WWI

WWI Romance in “Not By Sight”

23411528Not By Sight by Kate Breslin
Bethany House: August 4, 2015 (Historical Fiction; Christian Fiction)*

Beach Vacation
vintagesuitcase3vintagesuitcase3vintagesuitcase3

“When bad things occur, it’s the devil working to shake our belief. We have to look to our hearts for the truth and not at what the world does. ‘We live by faith, not by sight’”.

Not By Sight caught my attention because of its WWI connection – it’s a period in history that fascinates me endlessly. In general, I tend to say away from Christian Fiction recognizing that it’s just not my thing – I get why it’s popular but it tends to be too sweet and the faith element is not subtle enough for my taste. That said, Not By Sight pleasantly surprised me. The historical details were great, the plot was exciting and the religious element was not overpowering.  (more…)

A Ghostly Romance in “The Uninvited”

19547848The Uninvited by Cat Winters
William Morrow: August 11, 2015 (Historical Fiction)*

Beach Vacation
vintagesuitcase3vintagesuitcase3vintagesuitcase3

“I admit, I had seen a ghost or two.”

The Univited is a ghost story set in Illonis in 1918, in the midst of the First World War as well as the Spanish Flu epidemic. Twenty-five year old Ivy Rowan wakes up one night to learn that her father and younger brother have killed a man. With the war raging, anti-German sentiments are high, and reeling from the loss of Ivy’s other brother, her family seeks retribution. For Ivy it’s the last straw; she leaves home. Seeking to assuage the guilt she feels for what her father and brother have done, Ivy goes to pay her respects to Daniel, the brother of the man killed. This initial meeting unravels as expected, which is to say, not well. However, that does not stop Ivy from returning or from Daniel and Ivy forming an attachment to one another. (more…)

Snapshot of an age in “The Massey Murder”

18163741The Massey Murder by Charlotte Gray
Harper Collins: September 6, 2013 (Nonfiction)

My rating: I’d go there again vintagesuitcase3vintagesuitcase3vintagesuitcase3vintagesuitcase3

My latest foray into nonfiction is Charlotte Gray’s fantastic Massey Murder: A Maid, Her Master, and the Trial that Shocked a Country. On the surface, Gray takes a look at a trial, but this book is much more. It’s a snapshot of Toronto during a time of change and turmoil. Women were fighting to be recognized as something more than wives and mothers, and Canadians were shipping off to Europe to fight on the front lines. The trial and the war do not initially make much sense being juxtaposed against one another, but the strength of Gray’s writing is in her ability to combine a seemingly unrelated trial to the larger scope of events that occupied the minds of an entire country.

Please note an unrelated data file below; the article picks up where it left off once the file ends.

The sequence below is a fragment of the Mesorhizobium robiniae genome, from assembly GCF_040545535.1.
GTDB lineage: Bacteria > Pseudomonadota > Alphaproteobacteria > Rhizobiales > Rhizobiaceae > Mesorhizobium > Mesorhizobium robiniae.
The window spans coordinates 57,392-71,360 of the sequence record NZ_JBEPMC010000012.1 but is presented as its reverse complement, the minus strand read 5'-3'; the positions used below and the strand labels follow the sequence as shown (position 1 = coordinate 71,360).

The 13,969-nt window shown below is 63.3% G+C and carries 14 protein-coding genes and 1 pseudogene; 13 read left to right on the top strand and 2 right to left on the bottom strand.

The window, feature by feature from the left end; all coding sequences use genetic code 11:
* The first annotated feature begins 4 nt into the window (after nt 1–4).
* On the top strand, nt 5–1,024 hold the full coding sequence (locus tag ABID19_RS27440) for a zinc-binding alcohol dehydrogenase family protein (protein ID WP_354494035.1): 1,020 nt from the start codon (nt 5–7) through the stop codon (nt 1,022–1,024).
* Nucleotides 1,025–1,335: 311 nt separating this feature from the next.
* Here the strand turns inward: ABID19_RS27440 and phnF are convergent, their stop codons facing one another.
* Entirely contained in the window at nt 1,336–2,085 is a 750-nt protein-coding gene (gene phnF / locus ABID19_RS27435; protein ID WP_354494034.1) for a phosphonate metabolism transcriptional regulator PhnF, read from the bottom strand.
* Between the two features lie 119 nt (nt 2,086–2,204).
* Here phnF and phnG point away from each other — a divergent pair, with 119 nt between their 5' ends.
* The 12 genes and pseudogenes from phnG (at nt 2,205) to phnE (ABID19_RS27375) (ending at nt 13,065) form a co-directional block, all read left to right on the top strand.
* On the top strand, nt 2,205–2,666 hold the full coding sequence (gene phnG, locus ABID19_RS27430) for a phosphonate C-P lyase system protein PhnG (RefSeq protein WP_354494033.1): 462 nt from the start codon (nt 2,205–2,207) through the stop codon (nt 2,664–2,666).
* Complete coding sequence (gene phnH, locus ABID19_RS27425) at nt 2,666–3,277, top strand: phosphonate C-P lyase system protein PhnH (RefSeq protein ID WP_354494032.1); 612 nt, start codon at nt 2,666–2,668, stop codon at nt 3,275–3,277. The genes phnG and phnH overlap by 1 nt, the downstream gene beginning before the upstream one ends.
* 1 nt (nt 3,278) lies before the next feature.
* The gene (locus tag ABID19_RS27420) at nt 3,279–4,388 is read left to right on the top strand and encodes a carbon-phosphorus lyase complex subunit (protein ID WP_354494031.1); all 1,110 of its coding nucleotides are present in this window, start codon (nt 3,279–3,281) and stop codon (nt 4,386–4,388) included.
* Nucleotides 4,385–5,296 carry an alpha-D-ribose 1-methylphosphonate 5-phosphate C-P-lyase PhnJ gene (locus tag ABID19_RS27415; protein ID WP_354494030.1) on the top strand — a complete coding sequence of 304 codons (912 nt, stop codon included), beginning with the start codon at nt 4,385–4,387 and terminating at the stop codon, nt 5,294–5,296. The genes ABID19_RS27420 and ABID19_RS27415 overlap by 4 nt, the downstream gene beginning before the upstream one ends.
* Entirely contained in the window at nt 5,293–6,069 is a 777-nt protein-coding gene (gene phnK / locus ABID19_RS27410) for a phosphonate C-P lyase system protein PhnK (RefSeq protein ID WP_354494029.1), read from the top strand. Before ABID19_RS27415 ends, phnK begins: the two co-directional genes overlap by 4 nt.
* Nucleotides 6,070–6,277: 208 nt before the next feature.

In February 1915, eighteen year old, Carrie Davies shot and killed her employer, Charles “Bert” Massey. This act captured the attention of the masses for a short time in February, and showcases the divided attitudes and social codes of a city in flux. (more…)

The Great War Reading List

This August marks World War One’s Centennial. I’ve always been fascinated by both world wars, and it’s impossible not to see how both events have influenced fiction. I remember reading Richard Adams’ Watership Down as a kid and having my teacher point out to me the comparison to WWII; the same goes for The Hobbit. I’ve always loved making those kind of connections in my reading, and to date, I’ve probably read much more fiction related to the second world war than the first. However, with the centennial year here, there has been explosion of WWI fiction. Today’s top 10 is my Great War reading list. As usual for me, it’s a mix of the serious and lighthearted. I like the books that take a hard look at the war, especially the aftermath, but I also want some that show the happily-ever-after for those affected. Without further ado, here’s my wartime reading list in no particular order:

Wake Somewhere in France Three Day Road Silence For the Dead Overseas (more…)

World War I on the High Seas: “The Wolf”

6810289The Wolf: How One German Raider Terrorized the Allies in the Most Epic Voyage of WWI by Richard Guilliatt and Peter Hohnen
Free Press, April 20, 2010 (Nonfiction; History)

My Rating: Beach Vacation (3/5)

Once again I’ve departed from my usual fiction reading for something for the nonfiction book club that I mediate at work. Due to this year’s WWI Centennial, I decided to pick something WWI related to discuss, and let me tell you, this was an arduous undertaking. It was extremely difficult to find a history book that was under 500 pages long and not dry as dust. Ultimately, I do think that The Wolf was a good choice for book club; not only was this book informative, it also offered some food for thought and discussion.